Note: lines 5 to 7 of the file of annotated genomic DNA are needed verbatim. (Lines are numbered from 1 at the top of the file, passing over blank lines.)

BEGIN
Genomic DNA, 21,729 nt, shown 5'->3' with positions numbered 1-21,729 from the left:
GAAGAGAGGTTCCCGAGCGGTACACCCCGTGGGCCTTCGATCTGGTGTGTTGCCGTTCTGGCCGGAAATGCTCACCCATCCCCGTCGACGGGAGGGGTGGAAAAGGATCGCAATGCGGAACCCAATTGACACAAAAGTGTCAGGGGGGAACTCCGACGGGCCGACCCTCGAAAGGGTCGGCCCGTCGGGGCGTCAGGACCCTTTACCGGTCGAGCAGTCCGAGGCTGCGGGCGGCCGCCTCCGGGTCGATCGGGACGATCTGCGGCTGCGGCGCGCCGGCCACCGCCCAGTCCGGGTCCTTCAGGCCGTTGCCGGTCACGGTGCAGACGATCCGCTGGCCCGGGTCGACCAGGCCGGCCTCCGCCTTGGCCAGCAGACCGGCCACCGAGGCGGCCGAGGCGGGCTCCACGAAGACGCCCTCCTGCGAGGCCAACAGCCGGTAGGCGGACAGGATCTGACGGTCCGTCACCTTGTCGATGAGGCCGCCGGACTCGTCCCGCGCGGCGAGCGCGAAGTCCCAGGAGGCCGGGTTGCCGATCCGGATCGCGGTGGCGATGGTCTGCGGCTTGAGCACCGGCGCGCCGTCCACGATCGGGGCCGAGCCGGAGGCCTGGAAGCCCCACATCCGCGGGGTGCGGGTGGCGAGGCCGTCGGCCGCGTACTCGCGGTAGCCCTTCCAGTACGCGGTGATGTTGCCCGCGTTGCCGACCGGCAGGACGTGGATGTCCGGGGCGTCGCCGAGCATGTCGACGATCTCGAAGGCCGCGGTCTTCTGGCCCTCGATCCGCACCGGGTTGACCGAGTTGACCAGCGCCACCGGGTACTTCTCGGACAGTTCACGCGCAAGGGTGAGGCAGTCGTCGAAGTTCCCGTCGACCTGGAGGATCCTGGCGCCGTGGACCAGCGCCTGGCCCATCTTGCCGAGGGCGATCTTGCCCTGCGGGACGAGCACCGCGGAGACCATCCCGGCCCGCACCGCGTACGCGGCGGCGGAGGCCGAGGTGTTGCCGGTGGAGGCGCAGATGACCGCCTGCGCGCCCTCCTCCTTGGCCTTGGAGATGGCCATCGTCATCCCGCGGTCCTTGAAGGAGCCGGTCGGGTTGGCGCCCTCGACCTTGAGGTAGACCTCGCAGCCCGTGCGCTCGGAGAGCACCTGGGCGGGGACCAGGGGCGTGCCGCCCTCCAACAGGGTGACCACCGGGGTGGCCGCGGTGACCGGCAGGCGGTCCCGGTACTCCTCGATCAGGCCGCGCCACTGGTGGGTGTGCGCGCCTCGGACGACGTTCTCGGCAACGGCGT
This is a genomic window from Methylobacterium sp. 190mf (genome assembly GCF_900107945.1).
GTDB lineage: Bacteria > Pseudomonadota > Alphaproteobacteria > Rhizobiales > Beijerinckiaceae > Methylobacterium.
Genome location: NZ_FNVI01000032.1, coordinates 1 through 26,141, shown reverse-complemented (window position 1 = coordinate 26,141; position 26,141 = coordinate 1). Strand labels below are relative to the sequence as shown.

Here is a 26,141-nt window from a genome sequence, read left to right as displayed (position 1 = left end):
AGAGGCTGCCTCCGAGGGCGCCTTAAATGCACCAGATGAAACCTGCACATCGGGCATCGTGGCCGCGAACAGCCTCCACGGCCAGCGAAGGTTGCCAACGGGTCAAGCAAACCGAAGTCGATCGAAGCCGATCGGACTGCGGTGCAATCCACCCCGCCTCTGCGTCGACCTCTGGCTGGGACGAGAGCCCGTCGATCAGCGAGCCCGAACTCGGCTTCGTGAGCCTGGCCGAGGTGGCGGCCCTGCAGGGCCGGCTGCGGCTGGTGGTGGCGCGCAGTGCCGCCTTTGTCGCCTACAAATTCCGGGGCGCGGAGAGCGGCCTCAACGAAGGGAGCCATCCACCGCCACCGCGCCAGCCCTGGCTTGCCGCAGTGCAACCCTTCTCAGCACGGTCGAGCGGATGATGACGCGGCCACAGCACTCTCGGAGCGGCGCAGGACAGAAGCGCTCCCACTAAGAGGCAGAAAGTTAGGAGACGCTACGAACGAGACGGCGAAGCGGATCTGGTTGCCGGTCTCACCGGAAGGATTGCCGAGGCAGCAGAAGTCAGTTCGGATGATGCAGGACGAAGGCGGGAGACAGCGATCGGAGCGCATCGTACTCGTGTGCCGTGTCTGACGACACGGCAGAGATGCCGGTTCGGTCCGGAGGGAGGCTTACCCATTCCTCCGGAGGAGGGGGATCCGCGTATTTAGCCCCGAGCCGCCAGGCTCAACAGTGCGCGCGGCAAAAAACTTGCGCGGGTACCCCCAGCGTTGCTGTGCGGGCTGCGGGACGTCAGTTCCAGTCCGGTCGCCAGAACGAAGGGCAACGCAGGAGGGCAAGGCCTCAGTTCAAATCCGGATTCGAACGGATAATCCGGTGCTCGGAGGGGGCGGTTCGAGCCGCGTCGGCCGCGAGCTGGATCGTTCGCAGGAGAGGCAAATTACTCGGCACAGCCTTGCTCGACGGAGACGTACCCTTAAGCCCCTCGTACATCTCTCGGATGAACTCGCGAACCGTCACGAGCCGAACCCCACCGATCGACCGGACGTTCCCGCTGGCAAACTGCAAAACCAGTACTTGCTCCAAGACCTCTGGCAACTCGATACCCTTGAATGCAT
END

Genome location: NZ_FNVI01000032.1, coordinates 1 through 26,141, shown reverse-complemented (window position 1 = coordinate 26,141; position 26,141 = coordinate 1). Strand labels below are relative to the sequence as shown.

Here is a 26,141-nt window from a genome sequence, read left to right as displayed (position 1 = left end):
AGAGGCTGCCTCCGAGGGCGCCTTAAATGCACCAGATGAAACCTGCACATCGGGCATCGTGGCCGCGAACAGCCTCCACGGCCAGCGAAGGTTGCCAACGGGTCAAGCAAACCGAAGTCGATCGAAGCCGATCGGACTGCGGTGCAATCCACCCCGCCTCTGCGTCGACCTCTGGCTGGGACGAGAGCCCGTCGATCAGCGAGCCCGAACTCGGCTTCGTGAGCCTGGCCGAGGTGGCGGCCCTGCAGGGCCGGCTGCGGCTGGTGGTGGCGCGCAGTGCCGCCTTTGTCGCCTACAAATTCCGGGGCGCGGAGAGCGGCCTCAACGAAGGGAGCCATCCACCGCCACCGCGCCAGCCCTGGCTTGCCGCAGTGCAACCCTTCTCAGCACGGTCGAGCGGATGATGACGCGGCCACAGCACTCTCGGAGCGGCGCAGGACAGAAGCGCTCCCACTAAGAGGCAGAAAGTTAGGAGACGCTACGAACGAGACGGCGAAGCGGATCTGGTTGCCGGTCTCACCGGAAGGATTGCCGAGGCAGCAGAAGTCAGTTCGGATGATGCAGGACGAAGGCGGGAGACAGCGATCGGAGCGCATCGTACTCGTGTGCCGTGTCTGACGACACGGCAGAGATGCCGGTTCGGTCCGGAGGGAGGCTTACCCATTCCTCCGGAGGAGGGGGATCCGCGTATTTAGCCCCGAGCCGCCAGGCTCAACAGTGCGCGCGGCAAAAAACTTGCGCGGGTACCCCCAGCGTTGCTGTGCGGGCTGCGGGACGTCAGTTCCAGTCCGGTCGCCAGAACGAAGGGCAACGCAGGAGGGCAAGGCCTCAGTTCAAATCCGGATTCGAACGGATAATCCGGTGCTCGGAGGGGGCGGTTCGAGCCGCGTCGGCCGCGAGCTGGATCGTTCGCAGGAGAGGCAAATTACTCGGCACAGCCTTGCTCGACGGAGACGTACCCTTAAGCCCCTCGTACATCTCTCGGATGAACTCGCGAACCGTCACGAGCCGAACCCCACCGATCGACCGGACGTTCCCGCTGGCAAACTGCAAAACCAGTACTTGCTCCAAGACCTCTGGCAACTCGATACCCTTGAATGCAT